Meet Charles or Charlie, one of the world's most advanced robot, designed by Rajiv Khosla an alumni of Indian Institute of Technology and professor at Australia's La Trobe University, which can do all of that.
At mere 20 cm tall, Charlie is a 'Partner-Personal Robot', who has been specifically designed to assist children and adults with problems like dementia, autism, cerebral palsy, brain injury and other such illness.
"A child with dementia will often forget to wash his hands in the washroom. The robot will constantly have his eyes on him and remind him that he hasn't washed his hands and that he needs to do it," Khosla said at the demonstration of the model organised by the Australian High Commission here.
More than 20 field trials have been conducted with Charlie and other robots - Matilda, Jake, Lucy and Sophie- in Australia. Communication with the robots can be done through voice commands, touch pads, tablets and even using facial expressions. They detect how a person feels and accordingly personalises their services.
"These robots are multi-lingual and can be personalised based on the language, culture and lifestyle of their human partners," Khosla said.
An alumni of IIT, Khosla an expert in creating "emotionally engaging robots" said he believes that robots like Charlie can cross the boundaries of "language, culture and lifestyle."
"Once the emotional status is established, then the learning starts for both the robot as well as the human being. It can be used by all age groups to take therapeutic effects and positive stimulus," he added.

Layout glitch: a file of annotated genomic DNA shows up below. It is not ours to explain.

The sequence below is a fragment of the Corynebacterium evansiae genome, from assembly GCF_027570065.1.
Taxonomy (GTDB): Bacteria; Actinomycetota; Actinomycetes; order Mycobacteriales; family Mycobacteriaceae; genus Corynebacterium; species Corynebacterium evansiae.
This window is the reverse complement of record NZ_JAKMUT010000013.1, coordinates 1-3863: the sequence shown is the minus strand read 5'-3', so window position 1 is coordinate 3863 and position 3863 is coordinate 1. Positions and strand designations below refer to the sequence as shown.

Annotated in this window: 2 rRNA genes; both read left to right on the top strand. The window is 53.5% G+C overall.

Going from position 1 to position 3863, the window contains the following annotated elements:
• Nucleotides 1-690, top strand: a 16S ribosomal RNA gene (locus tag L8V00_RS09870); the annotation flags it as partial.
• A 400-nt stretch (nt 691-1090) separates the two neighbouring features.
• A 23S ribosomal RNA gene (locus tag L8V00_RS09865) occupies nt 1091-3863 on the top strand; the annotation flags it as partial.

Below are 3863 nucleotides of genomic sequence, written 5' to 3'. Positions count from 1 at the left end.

Capable of providing emotional engagement with users, the robots are designed to have natural integrations and not computers with users, said Khosla who is the Director of the Research Centre for Computers, Communication and Social Innovation at the La Trobe University.
Khosla along with his team at La Trobe University collaborated with Japanese electronic giant NEC Corp designed the robots.
"While other apps and phones in the market are screen based, Charlie is not. It will provide personalised services naturally. It looks at the mood and the expression unlike other apps and then responds accordingly. It is not a button-bound apparatus," Khosla said.
The 6.5 kg robot which was designed by Khosla in association with the Japanese electronics giant, NEC Corp, can even assist parents in babysitting.
"If it doesn't recognise a face, it immediately sends a message to the care taker," the researcher said.
The robots are designed to have one-to-one interaction but if it detects multiple faces, it creates profiles of all of them in a database, recording all the individual likes and dislikes and responds to them accordingly.
"Till now we have deployed seven such robots in Melbourne at homes with health conditions. And the owners are perfectly happy with them. The whole idea of PaPeRo is to compliment human beings," Khosla said.
While a static version of Charlie will have to be physically carried and plugged on to a charging point when it gives the indication "I am hungry. Charge me", its mobile version can walk up to a docking station and charge itself on its own.
The robots can also be programmed to speak in 11 different languages including Hindi, Tamil, Chinese, Italian and German.
"It will wish you good day in the morning, can recommend you where to go and where to not, can sing your favourite songs and even dance for you," Khosla said.
The researcher said they were looking for research and business partners "who might be interested in exploring what applications they might have in India."
The market price for a robot like Charlie is estimated at Rs 90,000.